And Jesus so loved the rich he gave his life for them. Or so you’d think. Jesus’ evolution into a plutocratic champion of the ultra-wealthy beggars belief. That is certainly the outlook of prosperity gospel, the idea that Jesus will make you rich. It does make some people rich – the people sending the message, that is. And it’s the fools who believe this gospel who make them rich.
Witness Pat and Jan Crouch, who run the Trinity Broadcasting Network, “the world’s largest religious network and America’s most watched faith channel.” Faith in the almighty dollar that is. Fundamentalists accuse liberals of worshiping material things, of putting those material things above god and therefore engaging in idolatry.
That would be a sin, it would seem, endorsed by the Crouches, who raked in $92 million in donations in 2010, according to the Telegraph. All that money seems to have gone into fueling an outlandishly wealthy 1 percent-style existence, which included “private jets, mansions and a $100,000 motor home for their pet dogs.”
While Americans struggle. While Americans and people all around the world starve and die from disease. While Americans are homeless. A luxury motor home for dogs.
Apparently, just the way Jesus wanted it.
As the Telegraph reports:
The couple’s granddaughter Brittany Koper, 26, has now filed court papers claiming she was sacked after discovering “illegal financial schemes” adding up to tens of millions of dollars.
Oh dear. And that’s not all:
A legal claim from another relative, Joseph McVeigh, alleged that TBN obtained a $50 million Global Express luxury jet through a “sham loan”, owned an $8 million Hawker jet for Jan Crouch’s personal use, and had 13 homes for the Crouch family’s use across the United States. He claimed a $100,000 recreational vehicle was for the use of Jan Crouch’s dogs.
The gospel of Jesus is not much apparent in modern fundamentalist and evangelical Christianity. He hardly gets a mention. And those who do mention him apparently just see his name as a sort of abracadabra for wealth. Many questions have been asked about this particular theology, by Time in 2006 and CBS News in 2009, among others, but rather than dying for their salvation, those who endorse the prosperity gospel seem to think Jesus died to make them rich.
The Crouches are hardly the first to live like millionaires. As CBS News reported in 2009, the Copeland’s of the Kenneth Copeland Ministries enjoyed “a lavish lakefront home, all 18,000 square feet of it, and a fleet of private planes – all paid for by the ministry.” Most folks don’t own $20 million dollar jets, let alone the four owned by the Copelands.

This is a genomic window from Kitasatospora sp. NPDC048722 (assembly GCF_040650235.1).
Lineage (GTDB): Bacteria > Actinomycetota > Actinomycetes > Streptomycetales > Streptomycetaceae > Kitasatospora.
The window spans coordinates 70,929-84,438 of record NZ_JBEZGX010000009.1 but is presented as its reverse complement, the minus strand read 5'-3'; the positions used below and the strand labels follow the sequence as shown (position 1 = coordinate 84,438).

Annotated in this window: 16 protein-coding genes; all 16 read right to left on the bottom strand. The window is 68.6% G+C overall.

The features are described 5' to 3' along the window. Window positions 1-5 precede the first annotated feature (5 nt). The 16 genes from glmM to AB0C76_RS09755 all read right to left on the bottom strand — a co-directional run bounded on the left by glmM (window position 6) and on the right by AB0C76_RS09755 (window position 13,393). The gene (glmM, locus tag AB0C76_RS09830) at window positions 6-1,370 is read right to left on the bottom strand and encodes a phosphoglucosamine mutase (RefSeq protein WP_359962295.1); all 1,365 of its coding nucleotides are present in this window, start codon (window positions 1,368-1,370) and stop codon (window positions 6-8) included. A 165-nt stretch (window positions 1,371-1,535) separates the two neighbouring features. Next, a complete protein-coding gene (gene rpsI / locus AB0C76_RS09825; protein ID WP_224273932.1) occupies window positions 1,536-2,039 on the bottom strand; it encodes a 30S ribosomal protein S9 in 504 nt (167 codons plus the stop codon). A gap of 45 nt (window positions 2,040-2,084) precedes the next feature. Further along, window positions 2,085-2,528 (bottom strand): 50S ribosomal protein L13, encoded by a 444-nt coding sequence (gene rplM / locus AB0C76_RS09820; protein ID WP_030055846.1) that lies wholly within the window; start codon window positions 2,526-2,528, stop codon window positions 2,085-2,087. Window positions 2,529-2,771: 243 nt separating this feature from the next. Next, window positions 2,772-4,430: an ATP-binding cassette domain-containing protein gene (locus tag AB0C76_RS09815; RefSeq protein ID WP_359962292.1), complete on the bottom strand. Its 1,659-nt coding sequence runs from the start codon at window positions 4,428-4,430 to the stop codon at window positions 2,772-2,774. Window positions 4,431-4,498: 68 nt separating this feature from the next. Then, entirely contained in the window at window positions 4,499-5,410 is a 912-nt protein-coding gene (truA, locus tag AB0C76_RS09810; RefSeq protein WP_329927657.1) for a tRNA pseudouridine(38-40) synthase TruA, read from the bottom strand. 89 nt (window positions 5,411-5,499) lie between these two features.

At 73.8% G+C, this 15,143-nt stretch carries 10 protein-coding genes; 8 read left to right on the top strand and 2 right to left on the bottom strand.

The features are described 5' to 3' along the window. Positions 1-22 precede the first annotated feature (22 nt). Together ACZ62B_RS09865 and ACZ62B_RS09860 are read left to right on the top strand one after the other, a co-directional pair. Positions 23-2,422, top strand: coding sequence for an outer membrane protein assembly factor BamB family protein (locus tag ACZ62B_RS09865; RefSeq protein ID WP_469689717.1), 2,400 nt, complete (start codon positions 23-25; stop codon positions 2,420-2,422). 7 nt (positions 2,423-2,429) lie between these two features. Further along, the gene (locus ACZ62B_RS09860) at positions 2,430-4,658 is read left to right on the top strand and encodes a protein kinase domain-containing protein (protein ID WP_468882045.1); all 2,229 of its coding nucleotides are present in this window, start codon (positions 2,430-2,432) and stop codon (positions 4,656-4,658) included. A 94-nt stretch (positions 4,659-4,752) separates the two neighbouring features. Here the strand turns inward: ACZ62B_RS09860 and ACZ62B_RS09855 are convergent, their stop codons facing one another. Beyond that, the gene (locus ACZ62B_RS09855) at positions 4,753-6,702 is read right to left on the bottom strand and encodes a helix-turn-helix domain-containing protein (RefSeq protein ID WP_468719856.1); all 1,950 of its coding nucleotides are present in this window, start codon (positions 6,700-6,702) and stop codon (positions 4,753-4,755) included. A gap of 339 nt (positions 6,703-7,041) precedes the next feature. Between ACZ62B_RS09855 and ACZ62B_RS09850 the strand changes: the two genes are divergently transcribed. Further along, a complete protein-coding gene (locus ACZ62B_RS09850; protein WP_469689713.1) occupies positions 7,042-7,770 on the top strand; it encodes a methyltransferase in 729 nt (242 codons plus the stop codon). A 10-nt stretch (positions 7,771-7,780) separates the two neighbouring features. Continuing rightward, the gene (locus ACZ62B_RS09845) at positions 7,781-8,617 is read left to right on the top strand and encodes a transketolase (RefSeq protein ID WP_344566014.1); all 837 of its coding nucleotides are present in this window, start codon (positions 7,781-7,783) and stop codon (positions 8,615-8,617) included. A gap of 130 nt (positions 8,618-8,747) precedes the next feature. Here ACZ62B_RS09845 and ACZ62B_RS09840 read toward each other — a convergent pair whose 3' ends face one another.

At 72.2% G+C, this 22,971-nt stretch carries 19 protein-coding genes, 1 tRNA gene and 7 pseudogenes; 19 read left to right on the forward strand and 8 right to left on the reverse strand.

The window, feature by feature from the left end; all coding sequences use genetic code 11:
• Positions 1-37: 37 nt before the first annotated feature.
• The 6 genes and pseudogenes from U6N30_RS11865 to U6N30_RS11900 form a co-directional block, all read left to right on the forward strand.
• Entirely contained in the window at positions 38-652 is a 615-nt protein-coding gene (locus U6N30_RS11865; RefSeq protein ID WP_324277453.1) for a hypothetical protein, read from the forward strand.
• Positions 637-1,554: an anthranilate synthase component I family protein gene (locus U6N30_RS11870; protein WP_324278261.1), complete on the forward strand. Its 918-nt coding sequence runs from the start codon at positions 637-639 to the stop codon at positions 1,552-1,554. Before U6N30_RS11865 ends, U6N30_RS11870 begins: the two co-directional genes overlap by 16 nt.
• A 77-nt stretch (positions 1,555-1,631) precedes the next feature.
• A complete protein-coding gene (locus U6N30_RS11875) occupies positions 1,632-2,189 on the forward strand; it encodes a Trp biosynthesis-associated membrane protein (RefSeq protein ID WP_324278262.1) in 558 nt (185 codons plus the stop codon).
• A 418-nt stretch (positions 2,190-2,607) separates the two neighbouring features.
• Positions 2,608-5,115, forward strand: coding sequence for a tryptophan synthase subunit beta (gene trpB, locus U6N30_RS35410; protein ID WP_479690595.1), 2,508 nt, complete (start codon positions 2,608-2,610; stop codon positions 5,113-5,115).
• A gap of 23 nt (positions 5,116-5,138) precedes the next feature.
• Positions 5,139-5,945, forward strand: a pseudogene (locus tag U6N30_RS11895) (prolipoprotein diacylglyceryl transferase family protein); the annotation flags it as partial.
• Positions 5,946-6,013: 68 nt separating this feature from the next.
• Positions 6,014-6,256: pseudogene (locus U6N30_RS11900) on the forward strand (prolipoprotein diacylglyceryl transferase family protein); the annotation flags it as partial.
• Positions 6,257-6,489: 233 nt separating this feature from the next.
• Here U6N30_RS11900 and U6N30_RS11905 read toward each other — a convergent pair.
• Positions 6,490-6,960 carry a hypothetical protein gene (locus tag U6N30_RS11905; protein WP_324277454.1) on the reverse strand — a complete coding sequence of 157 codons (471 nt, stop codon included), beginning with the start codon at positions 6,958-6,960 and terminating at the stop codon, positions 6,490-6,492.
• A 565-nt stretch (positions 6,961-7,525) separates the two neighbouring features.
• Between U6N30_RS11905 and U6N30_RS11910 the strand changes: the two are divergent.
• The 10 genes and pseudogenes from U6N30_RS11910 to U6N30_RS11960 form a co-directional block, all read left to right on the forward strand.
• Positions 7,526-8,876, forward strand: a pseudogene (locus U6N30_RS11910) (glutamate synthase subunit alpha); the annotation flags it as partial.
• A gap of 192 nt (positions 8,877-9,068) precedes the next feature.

It is with good reason that Cathleen Falsani wrote in the Washington Post that the prosperity gospel as one of the “worst ideas of the decade” and labeled it an “insipid heresy.” Christianity Today had this to say about the Copeland’s as well back in 2009:
In Fort Worth, Texas, a review board ruled December 7 that Kenneth Copeland Ministries’ $3.6 million jet did not have tax-exempt status. The ruling came after the ministry, whose 1,500-acre campus includes a $6 million church-owned lakefront mansion, refused to release the salaries of Copeland, his wife, and others.
If this obsession with wealth is not idolatry it is difficult to imagine what is. It’s no wonder that George Carlin always joked that God was real bad with money. He might be. But we can’t say that about his followers.
Let’s face it: bad as this is, the Crouches are but the tip of the iceberg when it comes to plundering Christian pocketbooks for Jesus.
Money has always been a driving force in the Church. Look at the Papacy – spiritual wealth? It meant nothing. It was worldly wealth the Catholic Church always wanted and protestant fundamentalists have followed in Catholicism’s footsteps. It’s a lucrative industry, the gospel, whatever gospel you care to preach. And it’s not just the prosperity gospel advocates but fundamentalists as well, who seem to be rich as Croesus, throwing money around like there is no tomorrow to press their brand of social conservatism on an America that wants nothing to do with it. The money seems endless.
As The Atlantic reported in 2009:
The doctrine has become popular with Americans of every background and ethnicity; overall, Pew found that 66 percent of all Pentecostals and 43 percent of “other Christians”—a category comprising roughly half of all respondents—believe that wealth will be granted to the faithful.
Whatever happened to the gospel Jesus actually preached? Here is a poor illiterate – at best semi-literate Galilean who says it is easier for a camel to go through the eye of a needle than for a rich man to enter the Kingdom of Heaven, but the message being sent is a worldly and egocentric one, the very powers Jesus preached against 2000 years ago. Jesus said you cannot serve both God and money, but apparently Christians have found a way to do just that.
Paul of Tarsus managed to spread Christianity from Syria across Asia Minor and into Greece, possibly beyond, depending upon who you believe. And he managed to do it without building up a mega empire of wealth with fleets of galleys plying the waters of the Mediterranean. He did it, traveling on his own two feet across thousands of miles of rugged terrain with apparently little more than the clothes on his back and the goodwill of his fellow religionists.
Now there is a lesson today’s Christian high-rollers could learn from. And for the rest of us, we already have a worldly 1%ers trying to enrich themselves at our expense while they take our rights. We don’t need a bunch of religious high-rollers to join them and take what freedoms remain while they create an American papacy in our midst.